Lifetime Learning

Thursday, 10 November 2016

The boy and I went to a Frontiers of Astronomy lec­ture at the Cleveland Museum of Natural History tonight to learn about grav­i­ta­tion­al waves from Dr. Kelly Holley-Bockelmann. Here’s a sim­i­lar ver­sion of her talk:

For a quick run-down about the im­por­tance of grav­i­ta­tion­al waves: Top 5 Targets of a Gravity Wave Observatory.

I’d for­got­ten how much I missed hang­ing around a cam­pus and go­ing to ran­dom lec­tures and learn­ing new things straight from the ex­perts. That was one of the high­light of at­tend­ing a uni­ver­si­ty. Plus the snacks af­ter!

It was my son’s idea to at­tend, and even though it was way past his bed­time, he learned a bunch, and even asked the as­tro­physi­cist an in­tel­li­gent ques­tion about the “pres­sure” of grav­i­ta­tion­al waves that she was able to ex­plain to a 3rd grad­er. It was def­i­nite­ly a more in­tel­li­gent ques­tion than the one about time trav­el. I’m su­per proud of him for hav­ing the gump­tion to ask a ques­tion when he was the youngest in a room with hun­dreds of peo­ple in it.

After the lec­ture we went up to the ob­ser­va­to­ry and got to take a gan­der at the moon. It was a first for both of us, and amaz­ing! Then we had the afore­men­tioned snacks, head­ed home, and he passed out in the car. I need to start loop­ing my­self in to the lo­cal lec­ture cir­cuit. There are too many col­leges around for me to con­tin­ue ig­nor­ing the op­por­tu­ni­ties they pro­vide.

I might even be able to haul along my son, since he seems to be in­to the sci­ence-re­lat­ed ones at least. I guess that runs in the fam­i­ly too.

Petty Theft Runs in the Family

Saturday, 5 November 2016

When I was 7 or 8 I stole a pack­et of erasers from Mace’s Supermarket in Connersville, Indiana. I knew it was wrong, but I did it any­way. I got caught. I do not re­call the ex­act chain of events that there­by tran­spired, but I got hollered at by my mom, went to my dad’s work­place and got hollered at by him, was re­turned to Mace’s where I got hollered at by the store man­ag­er. I do not re­call if the po­lice were called, but I do re­mem­ber that the threat was there. I learned a les­son.

Today, my son took two pack­ets of Tic-Tacs from Giant Eagle. When I dis­cov­ered this, I felt tri­fur­cat­ed; like I was that lit­tle boy again, and like my mom must have felt deal­ing with that lit­tle boy’s malfea­sance, and al­so as my­self, at 35, be­ing both of those at the same time. We re­turned to the store, and I made him go to the ser­vice desk and ask to speak to the man­ag­er, and I made him fess up to the man­ag­er when he ar­rived. He got a lec­ture that I very much re­mem­ber get­ting.

His pun­ish­ment was los­ing all of his Halloween can­dy — if he feels the need to steal can­dy, he doesn’t de­serve can­dy that was giv­en to him. He was su­per up­set about that and felt more than a bit of re­morse — al­though it took him awhile to get there.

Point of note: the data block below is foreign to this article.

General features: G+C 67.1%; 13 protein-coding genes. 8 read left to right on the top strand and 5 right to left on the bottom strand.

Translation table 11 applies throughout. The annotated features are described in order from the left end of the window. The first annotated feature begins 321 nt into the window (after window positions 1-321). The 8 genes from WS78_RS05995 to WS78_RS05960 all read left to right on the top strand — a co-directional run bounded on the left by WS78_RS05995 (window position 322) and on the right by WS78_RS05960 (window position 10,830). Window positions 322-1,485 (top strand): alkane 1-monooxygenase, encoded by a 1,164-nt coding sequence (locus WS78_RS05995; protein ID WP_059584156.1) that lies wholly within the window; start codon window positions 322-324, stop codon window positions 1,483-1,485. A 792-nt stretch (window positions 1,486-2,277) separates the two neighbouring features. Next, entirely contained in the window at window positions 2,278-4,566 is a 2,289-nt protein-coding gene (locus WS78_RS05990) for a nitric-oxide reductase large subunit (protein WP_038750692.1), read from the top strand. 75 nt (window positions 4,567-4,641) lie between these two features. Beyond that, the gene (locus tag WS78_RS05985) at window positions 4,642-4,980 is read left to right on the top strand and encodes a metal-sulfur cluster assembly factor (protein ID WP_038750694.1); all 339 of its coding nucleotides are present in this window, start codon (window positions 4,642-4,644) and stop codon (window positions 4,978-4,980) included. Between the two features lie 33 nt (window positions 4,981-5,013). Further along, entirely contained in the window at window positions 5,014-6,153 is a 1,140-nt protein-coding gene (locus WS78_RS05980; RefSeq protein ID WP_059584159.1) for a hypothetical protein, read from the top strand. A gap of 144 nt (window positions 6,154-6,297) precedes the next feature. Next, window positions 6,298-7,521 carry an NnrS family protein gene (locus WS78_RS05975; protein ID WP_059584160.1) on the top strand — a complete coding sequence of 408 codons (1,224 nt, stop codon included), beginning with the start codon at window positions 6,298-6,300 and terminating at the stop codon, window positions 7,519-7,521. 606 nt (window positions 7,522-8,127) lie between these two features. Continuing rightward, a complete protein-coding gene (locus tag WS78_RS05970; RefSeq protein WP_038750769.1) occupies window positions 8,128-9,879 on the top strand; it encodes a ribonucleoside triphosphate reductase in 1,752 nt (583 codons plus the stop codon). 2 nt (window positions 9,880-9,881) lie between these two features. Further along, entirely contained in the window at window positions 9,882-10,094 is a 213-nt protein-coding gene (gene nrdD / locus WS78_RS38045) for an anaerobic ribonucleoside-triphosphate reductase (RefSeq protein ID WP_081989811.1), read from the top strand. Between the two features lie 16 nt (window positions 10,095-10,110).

At one point he said that he knows he has “good deep down in­side me” and I told him that it doesn’t need to be deep down in­side, he should let that good fill him and flow out of him, so that he can be a good per­son to every­one.

We’ll see how it goes. Parenting is full of sur­pris­es — and déjà vu, too.

The {foo} Talk

Wednesday, 28 September 2016

So my kid told a cou­ple of oth­er kids (girls) at school that a “male pe­nis” goes in­side a fe­male and re­leas­es sperm and the sperm meets the egg and that is mat­ing. I learned of this when the Assistant Principal gave me a call & was au­di­bly awk­ward about the whole thing. I get that 3rd grade might be a bit too ear­ly for some par­ents to want their kid to know that kind of stuff, but the night is dark and full of ter­rors.

I’m just glad my kid knows the right ter­mi­nol­o­gy and the me­chan­ics of the process & that he’s still in­no­cent on the tech­nique. I gave him the de­tails when he asked. My mom did the same for me when I was nought but a wee bairn.

He knows all of the com­mon curse words. He al­so knows that I know that he knows them. He al­so knows that I know that he knows that I know that he knows not to use those words un­til he’s has a bet­ter ap­pre­ci­a­tion for the tim­ing & ap­pro­pri­ate­ness there­of.

He knows that I fuck up screw up as a dad and a hu­man some­times. He knows that this hap­pens and it’s okay, and that it’s healthy to ad­mit when we do some­thing wrong & that we have to work to­geth­er to be bet­ter peo­ple.

The world is tough to nav­i­gate — I don’t want to make it any hard­er for my kid. I try to give it to him straight.

Weekly Wrap-up — Third Place

Saturday, 17 September 2016

I’m try­ing to write more and be more pos­i­tive. These week­ly wrap-ups will prob­a­bly con­tin­ue. It’s go­ing to be hard to be “plus-side” this week. It has been a very emo­tion­al­ly try­ing one.

I took a walk tonight to get a slaw dog at Steve’s Diner and got to see the amaz­ing har­vest moon. I have en­joyed liv­ing in Old Brooklyn so much more than liv­ing in Tremont.

I am part of a team at work that does drag­on boat­ing as part of the Cleveland Dragon Boating Association. The fes­ti­val was to­day, and we end­ed up com­ing home with third place medal — which we earned. It’s nice to be part of a fo­cused team en­vi­ron­ment that has a clear and eas­i­ly mea­sured goal. So much of mod­ern work (and this is not a com­plaint) re­quires com­plex teams with dif­fer­ing time­lines and goals, that when a project is com­plete, it might nev­er re­al­ly feel like it. And it’s even rar­er that you have time to cel­e­brate af­ter.